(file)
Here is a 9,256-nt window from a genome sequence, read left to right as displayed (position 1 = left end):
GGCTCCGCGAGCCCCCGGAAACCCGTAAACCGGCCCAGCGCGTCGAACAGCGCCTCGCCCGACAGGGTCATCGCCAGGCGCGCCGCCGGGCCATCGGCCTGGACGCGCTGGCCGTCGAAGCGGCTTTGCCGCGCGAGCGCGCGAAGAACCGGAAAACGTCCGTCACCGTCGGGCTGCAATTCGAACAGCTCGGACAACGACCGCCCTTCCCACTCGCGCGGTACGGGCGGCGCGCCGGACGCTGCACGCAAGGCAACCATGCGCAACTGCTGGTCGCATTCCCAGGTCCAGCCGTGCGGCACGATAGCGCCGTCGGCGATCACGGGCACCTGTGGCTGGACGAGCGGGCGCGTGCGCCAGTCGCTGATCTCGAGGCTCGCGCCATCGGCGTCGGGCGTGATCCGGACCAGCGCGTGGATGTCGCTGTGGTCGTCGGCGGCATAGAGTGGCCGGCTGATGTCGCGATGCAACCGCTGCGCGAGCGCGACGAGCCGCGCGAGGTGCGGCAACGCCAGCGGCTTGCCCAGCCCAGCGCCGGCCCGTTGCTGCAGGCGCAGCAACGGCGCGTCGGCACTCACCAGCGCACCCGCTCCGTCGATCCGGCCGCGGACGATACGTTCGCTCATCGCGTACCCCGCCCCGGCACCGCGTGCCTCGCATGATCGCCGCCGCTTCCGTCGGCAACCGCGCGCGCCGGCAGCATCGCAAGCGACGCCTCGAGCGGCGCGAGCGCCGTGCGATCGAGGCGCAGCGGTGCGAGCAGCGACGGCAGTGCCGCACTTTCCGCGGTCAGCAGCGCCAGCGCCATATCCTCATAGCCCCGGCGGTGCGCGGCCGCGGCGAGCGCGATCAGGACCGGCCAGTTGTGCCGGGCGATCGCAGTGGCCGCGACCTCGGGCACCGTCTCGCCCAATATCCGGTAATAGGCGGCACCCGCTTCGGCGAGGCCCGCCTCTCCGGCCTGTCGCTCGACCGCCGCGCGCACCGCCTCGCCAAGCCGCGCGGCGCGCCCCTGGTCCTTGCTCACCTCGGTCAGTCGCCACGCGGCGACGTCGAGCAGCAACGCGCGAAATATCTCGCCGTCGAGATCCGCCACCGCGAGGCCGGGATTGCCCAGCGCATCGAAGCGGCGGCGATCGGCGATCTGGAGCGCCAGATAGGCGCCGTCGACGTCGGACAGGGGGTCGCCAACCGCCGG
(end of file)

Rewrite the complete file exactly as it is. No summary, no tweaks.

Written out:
Here is a 9,256-nt window from a genome sequence, read left to right as displayed (position 1 = left end):
GGCTCCGCGAGCCCCCGGAAACCCGTAAACCGGCCCAGCGCGTCGAACAGCGCCTCGCCCGACAGGGTCATCGCCAGGCGCGCCGCCGGGCCATCGGCCTGGACGCGCTGGCCGTCGAAGCGGCTTTGCCGCGCGAGCGCGCGAAGAACCGGAAAACGTCCGTCACCGTCGGGCTGCAATTCGAACAGCTCGGACAACGACCGCCCTTCCCACTCGCGCGGTACGGGCGGCGCGCCGGACGCTGCACGCAAGGCAACCATGCGCAACTGCTGGTCGCATTCCCAGGTCCAGCCGTGCGGCACGATAGCGCCGTCGGCGATCACGGGCACCTGTGGCTGGACGAGCGGGCGCGTGCGCCAGTCGCTGATCTCGAGGCTCGCGCCATCGGCGTCGGGCGTGATCCGGACCAGCGCGTGGATGTCGCTGTGGTCGTCGGCGGCATAGAGTGGCCGGCTGATGTCGCGATGCAACCGCTGCGCGAGCGCGACGAGCCGCGCGAGGTGCGGCAACGCCAGCGGCTTGCCCAGCCCAGCGCCGGCCCGTTGCTGCAGGCGCAGCAACGGCGCGTCGGCACTCACCAGCGCACCCGCTCCGTCGATCCGGCCGCGGACGATACGTTCGCTCATCGCGTACCCCGCCCCGGCACCGCGTGCCTCGCATGATCGCCGCCGCTTCCGTCGGCAACCGCGCGCGCCGGCAGCATCGCAAGCGACGCCTCGAGCGGCGCGAGCGCCGTGCGATCGAGGCGCAGCGGTGCGAGCAGCGACGGCAGTGCCGCACTTTCCGCGGTCAGCAGCGCCAGCGCCATATCCTCATAGCCCCGGCGGTGCGCGGCCGCGGCGAGCGCGATCAGGACCGGCCAGTTGTGCCGGGCGATCGCAGTGGCCGCGACCTCGGGCACCGTCTCGCCCAATATCCGGTAATAGGCGGCACCCGCTTCGGCGAGGCCCGCCTCTCCGGCCTGTCGCTCGACCGCCGCGCGCACCGCCTCGCCAAGCCGCGCGGCGCGCCCCTGGTCCTTGCTCACCTCGGTCAGTCGCCACGCGGCGACGTCGAGCAGCAACGCGCGAAATATCTCGCCGTCGAGATCCGCCACCGCGAGGCCGGGATTGCCCAGCGCATCGAAGCGGCGGCGATCGGCGATCTGGAGCGCCAGATAGGCGCCGTCGACGTCGGACAGGGGGTCGCCAACCGCCGG